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Missouri Football and overcoming the recruiting gulf

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If the Tigers’ opponent recruits 30 spots higher than the Tigers, how often do we expect said Tigers to win?

NCAA Football: Georgia at Vanderbilt
Missouri doesn’t normally pull in recruits the caliber of Jake Fromm. Georgia does. That’s an issue.
Christopher Hanewinckel-USA TODAY Sports

So this story idea comes to me through a reader comment via its earthly vessel, Oscar Gambler.

The query, summarized succinctly, is this: “When we play a team that has recruited better players, and by better I mean they have recruited better players according to Rivals, then how often do we expect them to win those games?”

Good question. Allow me to attempt an answer.

To do so, I went back through Missouri’s SEC era — five full seasons plus the first five games this year — and got an average Rivals.com national recruiting ranking for the Tigers and every opponent they’ve played.

I got the average by averaging the national rankings from the five classes that make up each team. So, for example, this year’s Missouri squad would be the classes from 2013-17, or an average ranking of 39.6.

(Yes, there are better ways to do this, perhaps by weighting each class for each team by how much they contributed/are contributing to that team. But ain’t nobody got time for that.)

For FCS teams, I just gave them a blanket 131, since there are 130 FBS teams. For teams that didn’t earn a Rivals ranking for a year, I gave them a 101 for that year, since Rivals generally ranks the top 100 teams.

(Again, probably not the most scientific way. Here’s a counterpoint: Shut up. You get what you get.)

So, over those past four-plus years, Missouri has had “superior” talent 32 times and has a 24-8 record, a win percentage of .750. The Tigers have had “inferior” talent 37 times and a 14-23 record in those games, or a win percentage of .378.

Let’s break it down even further:

Missouri’s Average Recruiting Ranking vs. Its Opponents’ (2012-17)
20 or more points better: 18-5 (.783)
0-19.9 points better: 6-3 (.667)
0.1 to 19.9 points worse: 9-8 (.529)
20 or more points worse: 5-15 (.250)

So that’s pretty good news, right? Even if Missouri goes up against a team that’s 19.9 points better than it in average recruiting — say, routinely around 17th-20th in the nation -- it’s still got a fighter’s chance at winning.

Now here’s the bad news. Let’s look at those same splits during The Troubles:

Missouri’s Average Recruiting Ranking vs. Its Opponents’ (2015-17)
20 or more points better: 7-2 (.778)
0-19.9 points better: 1-3 (.250)
0.1 to 19.9 points worse: 2-5 (.286)
20 or more points worse: 0-9 (.000)

.....yeah..........

So what does this mean for the rest of the season? While it means good things for games against Idaho (99.8 average recruiting ranking) and Connecticut (90.8), it means bad things for games against Florida (11.6) and Tennessee (12.2).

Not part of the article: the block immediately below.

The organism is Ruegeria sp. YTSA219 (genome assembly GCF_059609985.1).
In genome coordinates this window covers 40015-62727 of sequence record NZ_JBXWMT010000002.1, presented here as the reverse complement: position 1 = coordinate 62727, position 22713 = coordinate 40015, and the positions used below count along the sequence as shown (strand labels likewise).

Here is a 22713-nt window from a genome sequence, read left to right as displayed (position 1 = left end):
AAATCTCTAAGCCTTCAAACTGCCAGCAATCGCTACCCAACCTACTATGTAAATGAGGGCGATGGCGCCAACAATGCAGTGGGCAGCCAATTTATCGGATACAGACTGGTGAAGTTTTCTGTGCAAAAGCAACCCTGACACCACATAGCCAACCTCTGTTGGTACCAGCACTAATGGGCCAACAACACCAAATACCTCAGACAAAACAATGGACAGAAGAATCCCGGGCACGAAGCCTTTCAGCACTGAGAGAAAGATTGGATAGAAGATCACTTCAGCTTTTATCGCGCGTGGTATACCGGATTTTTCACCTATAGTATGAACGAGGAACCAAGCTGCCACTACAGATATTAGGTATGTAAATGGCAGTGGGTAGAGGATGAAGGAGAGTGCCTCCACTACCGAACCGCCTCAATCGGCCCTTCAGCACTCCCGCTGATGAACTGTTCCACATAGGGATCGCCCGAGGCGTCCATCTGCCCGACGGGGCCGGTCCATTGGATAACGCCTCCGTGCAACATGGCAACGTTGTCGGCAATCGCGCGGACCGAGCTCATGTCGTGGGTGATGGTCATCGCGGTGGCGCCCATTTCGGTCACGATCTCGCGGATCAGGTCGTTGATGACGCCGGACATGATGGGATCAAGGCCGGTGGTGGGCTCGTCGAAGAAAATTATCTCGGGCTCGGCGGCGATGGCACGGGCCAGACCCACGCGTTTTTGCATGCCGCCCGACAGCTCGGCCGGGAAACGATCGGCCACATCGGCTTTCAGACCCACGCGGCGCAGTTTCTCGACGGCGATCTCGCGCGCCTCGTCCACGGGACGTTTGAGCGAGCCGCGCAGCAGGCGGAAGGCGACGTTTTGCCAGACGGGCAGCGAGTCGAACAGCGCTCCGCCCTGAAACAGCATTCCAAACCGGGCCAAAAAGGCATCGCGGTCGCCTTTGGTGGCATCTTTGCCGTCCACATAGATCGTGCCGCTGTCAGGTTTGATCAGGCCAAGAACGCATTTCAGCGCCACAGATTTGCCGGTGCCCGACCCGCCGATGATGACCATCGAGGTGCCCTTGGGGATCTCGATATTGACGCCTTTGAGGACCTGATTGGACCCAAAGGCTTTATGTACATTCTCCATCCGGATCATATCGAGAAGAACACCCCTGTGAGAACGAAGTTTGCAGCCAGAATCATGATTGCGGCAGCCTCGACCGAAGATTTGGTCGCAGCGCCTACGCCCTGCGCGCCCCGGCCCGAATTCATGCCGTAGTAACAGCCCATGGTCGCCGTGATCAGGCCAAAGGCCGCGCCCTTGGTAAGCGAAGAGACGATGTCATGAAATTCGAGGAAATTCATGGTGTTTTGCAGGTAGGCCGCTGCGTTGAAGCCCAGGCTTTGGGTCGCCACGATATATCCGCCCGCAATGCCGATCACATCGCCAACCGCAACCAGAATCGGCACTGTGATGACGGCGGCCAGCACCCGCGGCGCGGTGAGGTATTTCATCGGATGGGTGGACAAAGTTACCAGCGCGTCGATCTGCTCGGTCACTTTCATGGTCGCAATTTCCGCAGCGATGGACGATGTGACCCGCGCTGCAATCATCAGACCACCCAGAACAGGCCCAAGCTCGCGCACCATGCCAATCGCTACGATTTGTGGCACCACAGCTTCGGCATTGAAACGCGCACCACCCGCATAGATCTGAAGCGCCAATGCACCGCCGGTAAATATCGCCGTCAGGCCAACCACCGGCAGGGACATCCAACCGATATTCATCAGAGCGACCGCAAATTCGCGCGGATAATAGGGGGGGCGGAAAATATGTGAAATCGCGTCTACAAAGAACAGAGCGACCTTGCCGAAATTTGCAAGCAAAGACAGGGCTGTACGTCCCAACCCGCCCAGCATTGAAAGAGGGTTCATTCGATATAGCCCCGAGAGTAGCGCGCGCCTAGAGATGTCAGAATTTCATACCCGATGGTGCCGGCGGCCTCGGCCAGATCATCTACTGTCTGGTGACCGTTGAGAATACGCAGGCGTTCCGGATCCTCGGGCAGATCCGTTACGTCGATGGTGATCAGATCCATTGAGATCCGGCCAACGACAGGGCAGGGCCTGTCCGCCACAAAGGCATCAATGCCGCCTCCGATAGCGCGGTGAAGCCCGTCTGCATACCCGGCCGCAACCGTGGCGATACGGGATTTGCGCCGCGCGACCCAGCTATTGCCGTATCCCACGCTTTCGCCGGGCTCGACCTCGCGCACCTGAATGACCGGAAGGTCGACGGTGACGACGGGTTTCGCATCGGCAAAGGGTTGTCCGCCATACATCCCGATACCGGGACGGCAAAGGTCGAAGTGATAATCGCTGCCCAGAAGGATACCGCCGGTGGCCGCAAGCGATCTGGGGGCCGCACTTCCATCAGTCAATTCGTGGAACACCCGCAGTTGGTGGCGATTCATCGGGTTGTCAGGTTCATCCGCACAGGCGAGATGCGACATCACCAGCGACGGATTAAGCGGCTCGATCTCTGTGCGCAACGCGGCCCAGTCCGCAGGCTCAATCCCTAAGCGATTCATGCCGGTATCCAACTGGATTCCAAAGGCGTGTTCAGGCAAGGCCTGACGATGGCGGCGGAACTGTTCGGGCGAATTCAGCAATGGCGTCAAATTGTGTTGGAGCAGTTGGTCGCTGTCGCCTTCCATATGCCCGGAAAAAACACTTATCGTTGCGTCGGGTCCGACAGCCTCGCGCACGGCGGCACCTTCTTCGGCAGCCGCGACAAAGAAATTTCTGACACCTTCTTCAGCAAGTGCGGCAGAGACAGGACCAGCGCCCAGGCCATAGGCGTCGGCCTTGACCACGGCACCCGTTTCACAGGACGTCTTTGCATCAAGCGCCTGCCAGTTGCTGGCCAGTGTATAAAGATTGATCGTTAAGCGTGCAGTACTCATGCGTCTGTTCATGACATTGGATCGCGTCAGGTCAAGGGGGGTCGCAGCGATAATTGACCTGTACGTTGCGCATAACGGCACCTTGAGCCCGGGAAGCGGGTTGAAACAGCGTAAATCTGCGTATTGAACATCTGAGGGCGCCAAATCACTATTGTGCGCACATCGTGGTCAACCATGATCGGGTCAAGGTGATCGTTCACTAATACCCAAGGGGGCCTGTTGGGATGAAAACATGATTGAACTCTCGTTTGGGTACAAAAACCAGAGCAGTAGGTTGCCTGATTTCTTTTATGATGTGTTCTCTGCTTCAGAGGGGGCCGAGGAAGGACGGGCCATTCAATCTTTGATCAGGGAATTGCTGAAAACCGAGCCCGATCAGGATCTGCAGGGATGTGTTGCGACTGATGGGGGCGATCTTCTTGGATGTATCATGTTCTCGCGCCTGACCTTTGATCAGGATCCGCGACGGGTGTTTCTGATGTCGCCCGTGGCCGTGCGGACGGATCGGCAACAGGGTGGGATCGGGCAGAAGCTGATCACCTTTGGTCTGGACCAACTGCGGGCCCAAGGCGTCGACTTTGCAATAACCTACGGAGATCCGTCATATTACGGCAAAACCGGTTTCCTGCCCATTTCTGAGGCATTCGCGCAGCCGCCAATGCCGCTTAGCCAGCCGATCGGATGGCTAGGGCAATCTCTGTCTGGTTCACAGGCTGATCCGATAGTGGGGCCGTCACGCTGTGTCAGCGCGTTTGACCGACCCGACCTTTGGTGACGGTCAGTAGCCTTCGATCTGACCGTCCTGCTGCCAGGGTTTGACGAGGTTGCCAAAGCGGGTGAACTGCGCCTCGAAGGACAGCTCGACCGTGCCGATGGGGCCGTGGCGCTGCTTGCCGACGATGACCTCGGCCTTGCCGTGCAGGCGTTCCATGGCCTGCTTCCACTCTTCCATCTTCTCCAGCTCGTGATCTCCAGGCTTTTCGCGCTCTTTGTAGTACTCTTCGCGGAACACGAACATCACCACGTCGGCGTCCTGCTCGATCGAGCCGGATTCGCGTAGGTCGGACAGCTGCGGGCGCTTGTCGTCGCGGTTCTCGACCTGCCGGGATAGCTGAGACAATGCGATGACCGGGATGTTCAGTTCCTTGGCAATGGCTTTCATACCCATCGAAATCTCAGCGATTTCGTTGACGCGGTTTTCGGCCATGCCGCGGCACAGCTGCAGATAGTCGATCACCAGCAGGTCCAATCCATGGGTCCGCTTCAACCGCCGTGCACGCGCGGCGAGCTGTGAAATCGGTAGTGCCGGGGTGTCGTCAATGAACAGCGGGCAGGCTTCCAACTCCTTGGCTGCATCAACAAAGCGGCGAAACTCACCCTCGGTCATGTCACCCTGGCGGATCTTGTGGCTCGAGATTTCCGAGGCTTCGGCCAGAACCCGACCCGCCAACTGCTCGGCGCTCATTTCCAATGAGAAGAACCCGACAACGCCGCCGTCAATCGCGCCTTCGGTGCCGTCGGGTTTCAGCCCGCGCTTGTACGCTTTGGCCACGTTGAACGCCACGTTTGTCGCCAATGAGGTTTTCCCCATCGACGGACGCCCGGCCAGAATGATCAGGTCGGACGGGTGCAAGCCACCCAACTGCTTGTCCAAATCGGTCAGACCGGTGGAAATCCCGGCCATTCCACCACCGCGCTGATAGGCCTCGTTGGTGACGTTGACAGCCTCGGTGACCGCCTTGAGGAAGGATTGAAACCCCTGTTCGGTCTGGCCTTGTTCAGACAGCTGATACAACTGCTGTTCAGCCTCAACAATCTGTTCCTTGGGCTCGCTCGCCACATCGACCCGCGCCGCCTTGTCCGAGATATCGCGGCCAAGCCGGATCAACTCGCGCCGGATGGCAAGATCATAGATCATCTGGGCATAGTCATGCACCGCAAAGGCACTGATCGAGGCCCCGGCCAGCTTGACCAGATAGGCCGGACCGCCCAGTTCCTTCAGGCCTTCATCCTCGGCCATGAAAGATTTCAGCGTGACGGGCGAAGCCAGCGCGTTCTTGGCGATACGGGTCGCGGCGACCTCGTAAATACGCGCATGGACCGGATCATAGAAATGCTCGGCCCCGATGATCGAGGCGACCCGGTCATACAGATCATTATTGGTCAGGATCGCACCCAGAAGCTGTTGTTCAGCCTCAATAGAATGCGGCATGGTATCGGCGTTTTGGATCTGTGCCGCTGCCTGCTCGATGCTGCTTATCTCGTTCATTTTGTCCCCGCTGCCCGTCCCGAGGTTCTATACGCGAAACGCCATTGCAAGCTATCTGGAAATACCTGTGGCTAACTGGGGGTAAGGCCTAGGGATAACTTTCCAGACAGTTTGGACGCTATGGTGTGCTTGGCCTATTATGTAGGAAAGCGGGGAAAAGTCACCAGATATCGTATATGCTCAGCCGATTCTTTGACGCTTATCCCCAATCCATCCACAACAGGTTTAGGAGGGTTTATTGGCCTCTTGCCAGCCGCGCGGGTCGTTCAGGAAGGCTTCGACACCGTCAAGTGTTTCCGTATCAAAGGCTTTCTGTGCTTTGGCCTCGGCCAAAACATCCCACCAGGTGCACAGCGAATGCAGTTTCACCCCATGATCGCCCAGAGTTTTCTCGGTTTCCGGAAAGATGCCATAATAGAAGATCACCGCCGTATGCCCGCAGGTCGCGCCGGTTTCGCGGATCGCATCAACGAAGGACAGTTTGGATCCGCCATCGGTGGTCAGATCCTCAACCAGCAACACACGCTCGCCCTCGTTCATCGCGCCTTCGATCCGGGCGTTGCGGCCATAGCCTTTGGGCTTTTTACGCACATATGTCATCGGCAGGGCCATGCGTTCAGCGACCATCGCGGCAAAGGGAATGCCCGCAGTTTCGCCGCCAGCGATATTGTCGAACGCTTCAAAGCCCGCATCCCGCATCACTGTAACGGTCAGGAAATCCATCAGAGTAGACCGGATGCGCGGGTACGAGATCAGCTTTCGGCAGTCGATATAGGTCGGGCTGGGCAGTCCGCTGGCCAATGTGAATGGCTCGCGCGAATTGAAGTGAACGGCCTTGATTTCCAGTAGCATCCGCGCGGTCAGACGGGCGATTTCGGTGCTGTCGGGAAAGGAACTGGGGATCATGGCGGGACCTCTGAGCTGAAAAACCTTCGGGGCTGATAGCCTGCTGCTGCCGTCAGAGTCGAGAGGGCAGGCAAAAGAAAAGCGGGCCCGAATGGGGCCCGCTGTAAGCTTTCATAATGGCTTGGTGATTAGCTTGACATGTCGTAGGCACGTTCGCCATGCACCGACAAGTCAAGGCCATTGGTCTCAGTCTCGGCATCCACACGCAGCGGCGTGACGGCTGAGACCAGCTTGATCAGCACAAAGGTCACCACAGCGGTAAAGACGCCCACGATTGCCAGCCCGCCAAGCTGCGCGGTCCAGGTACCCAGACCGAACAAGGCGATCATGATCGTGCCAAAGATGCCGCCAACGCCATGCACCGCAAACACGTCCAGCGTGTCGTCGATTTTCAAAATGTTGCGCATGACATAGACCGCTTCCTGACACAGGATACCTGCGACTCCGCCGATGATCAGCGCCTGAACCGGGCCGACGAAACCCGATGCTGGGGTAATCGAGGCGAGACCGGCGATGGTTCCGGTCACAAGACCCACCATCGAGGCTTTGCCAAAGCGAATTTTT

Oh, and Georgia (7.4). Missouri hasn’t beaten a team with such a big average recruiting ranking gulf on it (31.2) in the past six seasons.

Taking the expected win percentage for all five categories we’ve shown up there from 2012-17 and applying them to the Tigers’ final seven opponents, we’d expect 3.512 more wins.

Idaho. Connecticut. Maybe Vanderbilt. Maybe Arkansas? 4-8 or 5-7.

Taking the expected win percentage for those categories during The Troubles, though, we only get 2.092 wins.

Idaho and Connecticut. 3-9. How are we feeling about that?

Anyway, hope that at least halfway answers the original question.

How often does Missouri beat “more talented” teams when it comes to average recruiting rankings? A fair amount.

How often does Missouri beat “much more talented” teams in the same metric? About a quarter of the time.

And not since 2014.


Most Unexpected Wins
1. 2013 — Missouri (36.2) vs. Florida (6.4): -29.8, 36-17
2. 2014 — Missouri (35) at Florida (5.8): -29.2, 42-13
3. 2013 — Missouri (36.2) at Georgia (10): -26.2, 41-26
4. 2013 — Missouri (36.2) vs. Tennessee (14): -22.2, 31-3
5. 2014 — Missouri (35) at Tennessee (13): -22.2, 29-21
6. 2014 — Missouri (35) at Texas A&M (15.2): -19.8, 34-27
7. 2015 — Missouri (36.2) vs. South Carolina (17.6): -18.6, 24-10
8. 2013 — Missouri (36.2) vs. Texas A&M (18.4): -17.8, 28-21
9. 2014 — Missouri (35) at South Carolina (18.6): -16.4, 21-20
10. 2012 — Missouri (33) at Tennessee (16.8): -16.2, 51-48

Most Unexpected Losses
1. 2016 — Missouri (36) vs. Middle Tennessee (89): +53, 45-51
2. 2012 — Missouri (33) vs. Syracuse (73.4): +40.4, 27-31
3. 2012 — Missouri (33) vs. Vanderbilt (64.2): +31.2, 15-19
4. 2017 — Missouri (39.6) vs. Purdue (67.2): +27.6, 3-35
5. 2014 — Missouri (35) vs. Indiana (58.6): +23.6, 27-31
6. 2015 — Missouri (36.2) at Vanderbilt (43): +6.8, 3-10
7. 2016 — Missouri (36) at West Virginia (37.8): +1.8, 11-26
8. 2016 — Missouri (36) vs. Kentucky (34.2): -1.8, 21-35
9. 2015 — Missouri (36.2) vs. Mississippi State (30.6): -5.6, 13-31
10. 2015 — Missouri (36.2) at Arkansas (27.8): -8.4, 3-28


And Now Let Me Show My Work...